Who’d be a henchman? Morons, mainly. At least, that’s what I thought heading into Henchman Story, but this visual novel has turned my thinking upside down.
You’d think that henchmen get a raw deal, being punched by superheroes, dropped into shark tanks and working for a boss who prizes ridiculous contraptions over practical weaponry. But Stan, Henchman Story’s protagonist, has it all figured out. He’s mastered the fine art of being just competent enough to do his job, but not standing out so much he gets noticed. What could possibly go wrong?
There’s a change in management, that’s what, which is where you come in. Henchman Story sees you struggling with the attention you’re getting from both your new co-employer and a new worker. No, it’s not a dating sim, though romance does figure into a couple of the endings. Stan is someone who’s avoided the big choices for a long time and now opportunity has come knocking. How you handle that is entirely up to you.
Surprisingly for a visual novel, every line (aside from Stan’s internal monologue) is voiced, which works really well. The actors who voice Henchman Story’s supervillains, in particular, are clearly having a whale of a time hamming it up. Yes, this tale of superheroes and suspect decisions has its tongue firmly wedged in its cheek; sound effects, for example, are used sparingly, but hearing Lord Bedlam’s stage lift squeak cracked me up every time.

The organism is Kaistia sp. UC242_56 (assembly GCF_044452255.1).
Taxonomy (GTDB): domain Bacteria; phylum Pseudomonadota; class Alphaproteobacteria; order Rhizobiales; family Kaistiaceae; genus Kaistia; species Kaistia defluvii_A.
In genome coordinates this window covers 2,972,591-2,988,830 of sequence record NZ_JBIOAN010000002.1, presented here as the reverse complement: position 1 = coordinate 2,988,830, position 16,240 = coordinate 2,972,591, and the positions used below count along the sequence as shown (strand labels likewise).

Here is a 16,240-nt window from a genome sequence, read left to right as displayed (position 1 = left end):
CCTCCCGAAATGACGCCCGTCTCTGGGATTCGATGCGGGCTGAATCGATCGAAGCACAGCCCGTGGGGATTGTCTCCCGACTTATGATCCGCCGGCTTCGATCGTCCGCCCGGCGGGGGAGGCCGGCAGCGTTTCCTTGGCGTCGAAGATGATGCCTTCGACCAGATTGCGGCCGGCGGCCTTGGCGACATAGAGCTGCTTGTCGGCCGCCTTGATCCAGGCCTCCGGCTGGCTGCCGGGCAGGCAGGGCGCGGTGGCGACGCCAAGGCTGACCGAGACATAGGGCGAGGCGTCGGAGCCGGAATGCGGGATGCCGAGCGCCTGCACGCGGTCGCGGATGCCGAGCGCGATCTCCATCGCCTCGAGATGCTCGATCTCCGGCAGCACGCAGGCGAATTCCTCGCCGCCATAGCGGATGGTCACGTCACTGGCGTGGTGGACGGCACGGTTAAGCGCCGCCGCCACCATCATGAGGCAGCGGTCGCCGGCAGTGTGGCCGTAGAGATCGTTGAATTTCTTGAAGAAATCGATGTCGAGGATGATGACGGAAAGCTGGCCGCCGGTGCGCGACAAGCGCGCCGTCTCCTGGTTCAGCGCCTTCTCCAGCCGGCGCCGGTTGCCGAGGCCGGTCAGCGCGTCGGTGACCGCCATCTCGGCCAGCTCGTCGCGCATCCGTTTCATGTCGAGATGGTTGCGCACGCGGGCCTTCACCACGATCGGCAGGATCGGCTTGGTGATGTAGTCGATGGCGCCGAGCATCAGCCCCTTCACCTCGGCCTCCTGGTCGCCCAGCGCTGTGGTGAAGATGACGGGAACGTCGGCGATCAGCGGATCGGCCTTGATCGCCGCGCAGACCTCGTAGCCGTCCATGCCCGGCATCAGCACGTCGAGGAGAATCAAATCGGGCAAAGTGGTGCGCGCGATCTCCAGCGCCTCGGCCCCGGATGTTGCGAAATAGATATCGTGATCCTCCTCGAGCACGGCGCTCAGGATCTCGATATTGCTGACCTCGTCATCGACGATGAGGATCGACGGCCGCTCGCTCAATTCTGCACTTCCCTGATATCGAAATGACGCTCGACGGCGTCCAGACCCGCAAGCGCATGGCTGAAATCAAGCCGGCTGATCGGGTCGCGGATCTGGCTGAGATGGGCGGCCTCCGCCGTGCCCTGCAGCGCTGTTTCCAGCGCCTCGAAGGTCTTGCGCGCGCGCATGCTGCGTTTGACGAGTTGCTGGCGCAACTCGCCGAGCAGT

In fact, if Henchman Story doesn’t have you chuckling, you might want to check you still have a pulse. There are gags aplenty but they’re rarely out of place and most of them land. That said, you can take Stan down a dark path, and the tone shifts appropriately; with around ten endings to explore, you can be assured that your choices count. You can finish Henchman Story in about an hour an and half, but it never shunts you down an unwelcome path.
The tale that Henchman Story weaves is, for the most part, excellent. You’ll spot plenty of superhero tropes but it delivers a fully-formed story, instead of just riffing on DC and Marvel characters. I could spot one twist coming a mile off, however; tweaking the game’s audio would have put paid to that but, as is, it’s too obvious. There are a few typos as well, but it’s nothing that tears you out of the game.
My biggest gripe, however, has to be that, at times, it gets a little too quippy. Given that it’s lampooning superhero comics and its like, it has more right to take that tack than other visual novels. But there were a few moments where the dialogue just felt too unnatural, too rehearsed; if you’ve ever watched Friends or Buffy the Vampire Slayer (the series) and thought “Real humans don’t speak like that…” you’ll know what I mean.
But for the most part, Henchman Story is a funny, fulfilling ride though the frequently silly, occasionally grim world of supervillains and the poor, overlooked souls who serve them.
Henchman Story Review – GameSpew’s Score